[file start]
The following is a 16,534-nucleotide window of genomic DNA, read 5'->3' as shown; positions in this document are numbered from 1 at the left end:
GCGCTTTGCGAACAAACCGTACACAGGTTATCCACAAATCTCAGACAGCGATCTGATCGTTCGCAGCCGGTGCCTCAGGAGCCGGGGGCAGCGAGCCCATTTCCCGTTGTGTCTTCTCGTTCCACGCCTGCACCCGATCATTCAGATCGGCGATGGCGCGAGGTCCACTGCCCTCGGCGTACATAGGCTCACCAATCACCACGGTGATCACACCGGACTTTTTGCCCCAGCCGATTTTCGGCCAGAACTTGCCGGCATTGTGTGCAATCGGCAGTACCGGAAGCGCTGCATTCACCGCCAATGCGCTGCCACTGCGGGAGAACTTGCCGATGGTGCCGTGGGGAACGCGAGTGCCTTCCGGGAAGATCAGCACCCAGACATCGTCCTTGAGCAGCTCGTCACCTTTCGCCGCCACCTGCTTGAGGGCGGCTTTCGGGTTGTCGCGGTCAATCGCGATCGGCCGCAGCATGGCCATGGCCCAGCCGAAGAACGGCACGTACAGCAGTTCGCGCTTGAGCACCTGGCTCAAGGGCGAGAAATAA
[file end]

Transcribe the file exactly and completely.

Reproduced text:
The following is a 16,534-nucleotide window of genomic DNA, read 5'->3' as shown; positions in this document are numbered from 1 at the left end:
GCGCTTTGCGAACAAACCGTACACAGGTTATCCACAAATCTCAGACAGCGATCTGATCGTTCGCAGCCGGTGCCTCAGGAGCCGGGGGCAGCGAGCCCATTTCCCGTTGTGTCTTCTCGTTCCACGCCTGCACCCGATCATTCAGATCGGCGATGGCGCGAGGTCCACTGCCCTCGGCGTACATAGGCTCACCAATCACCACGGTGATCACACCGGACTTTTTGCCCCAGCCGATTTTCGGCCAGAACTTGCCGGCATTGTGTGCAATCGGCAGTACCGGAAGCGCTGCATTCACCGCCAATGCGCTGCCACTGCGGGAGAACTTGCCGATGGTGCCGTGGGGAACGCGAGTGCCTTCCGGGAAGATCAGCACCCAGACATCGTCCTTGAGCAGCTCGTCACCTTTCGCCGCCACCTGCTTGAGGGCGGCTTTCGGGTTGTCGCGGTCAATCGCGATCGGCCGCAGCATGGCCATGGCCCAGCCGAAGAACGGCACGTACAGCAGTTCGCGCTTGAGCACCTGGCTCAAGGGCGAGAAATAA